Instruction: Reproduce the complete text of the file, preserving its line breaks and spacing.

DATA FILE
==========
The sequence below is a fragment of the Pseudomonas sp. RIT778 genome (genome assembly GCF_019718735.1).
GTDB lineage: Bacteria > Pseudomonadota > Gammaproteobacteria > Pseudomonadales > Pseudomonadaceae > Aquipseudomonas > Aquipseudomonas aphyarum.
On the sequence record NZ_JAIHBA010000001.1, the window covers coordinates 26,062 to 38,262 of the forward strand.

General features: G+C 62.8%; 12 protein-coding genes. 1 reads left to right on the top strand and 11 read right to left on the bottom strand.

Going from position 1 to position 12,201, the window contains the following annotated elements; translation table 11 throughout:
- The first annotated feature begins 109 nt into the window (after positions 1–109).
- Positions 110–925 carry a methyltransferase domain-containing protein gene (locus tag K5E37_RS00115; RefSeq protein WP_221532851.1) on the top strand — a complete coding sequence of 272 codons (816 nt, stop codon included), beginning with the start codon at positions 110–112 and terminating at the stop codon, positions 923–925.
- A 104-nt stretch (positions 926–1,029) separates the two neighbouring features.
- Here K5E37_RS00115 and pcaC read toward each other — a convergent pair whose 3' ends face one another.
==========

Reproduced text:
The sequence below is a fragment of the Pseudomonas sp. RIT778 genome (genome assembly GCF_019718735.1).
GTDB lineage: Bacteria > Pseudomonadota > Gammaproteobacteria > Pseudomonadales > Pseudomonadaceae > Aquipseudomonas > Aquipseudomonas aphyarum.
On the sequence record NZ_JAIHBA010000001.1, the window covers coordinates 26,062 to 38,262 of the forward strand.

General features: G+C 62.8%; 12 protein-coding genes. 1 reads left to right on the top strand and 11 read right to left on the bottom strand.

Going from position 1 to position 12,201, the window contains the following annotated elements; translation table 11 throughout:
- The first annotated feature begins 109 nt into the window (after positions 1–109).
- Positions 110–925 carry a methyltransferase domain-containing protein gene (locus tag K5E37_RS00115; RefSeq protein WP_221532851.1) on the top strand — a complete coding sequence of 272 codons (816 nt, stop codon included), beginning with the start codon at positions 110–112 and terminating at the stop codon, positions 923–925.
- A 104-nt stretch (positions 926–1,029) separates the two neighbouring features.
- Here K5E37_RS00115 and pcaC read toward each other — a convergent pair whose 3' ends face one another.